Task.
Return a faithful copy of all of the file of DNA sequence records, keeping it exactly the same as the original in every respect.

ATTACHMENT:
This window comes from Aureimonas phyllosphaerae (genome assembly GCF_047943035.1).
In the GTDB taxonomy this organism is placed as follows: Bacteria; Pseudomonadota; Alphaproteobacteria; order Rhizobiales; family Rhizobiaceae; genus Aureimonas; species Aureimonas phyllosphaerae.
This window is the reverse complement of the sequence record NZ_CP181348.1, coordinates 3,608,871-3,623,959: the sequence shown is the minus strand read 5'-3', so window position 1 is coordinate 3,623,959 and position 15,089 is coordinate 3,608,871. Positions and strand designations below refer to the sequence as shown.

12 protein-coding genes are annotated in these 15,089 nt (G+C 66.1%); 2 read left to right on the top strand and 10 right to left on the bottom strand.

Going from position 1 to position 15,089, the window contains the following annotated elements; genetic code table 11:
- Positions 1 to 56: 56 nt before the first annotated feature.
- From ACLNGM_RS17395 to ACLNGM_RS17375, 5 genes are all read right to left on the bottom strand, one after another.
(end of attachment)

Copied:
This window comes from Aureimonas phyllosphaerae (genome assembly GCF_047943035.1).
In the GTDB taxonomy this organism is placed as follows: Bacteria; Pseudomonadota; Alphaproteobacteria; order Rhizobiales; family Rhizobiaceae; genus Aureimonas; species Aureimonas phyllosphaerae.
This window is the reverse complement of the sequence record NZ_CP181348.1, coordinates 3,608,871-3,623,959: the sequence shown is the minus strand read 5'-3', so window position 1 is coordinate 3,623,959 and position 15,089 is coordinate 3,608,871. Positions and strand designations below refer to the sequence as shown.

12 protein-coding genes are annotated in these 15,089 nt (G+C 66.1%); 2 read left to right on the top strand and 10 right to left on the bottom strand.

Going from position 1 to position 15,089, the window contains the following annotated elements; genetic code table 11:
- Positions 1 to 56: 56 nt before the first annotated feature.
- From ACLNGM_RS17395 to ACLNGM_RS17375, 5 genes are all read right to left on the bottom strand, one after another.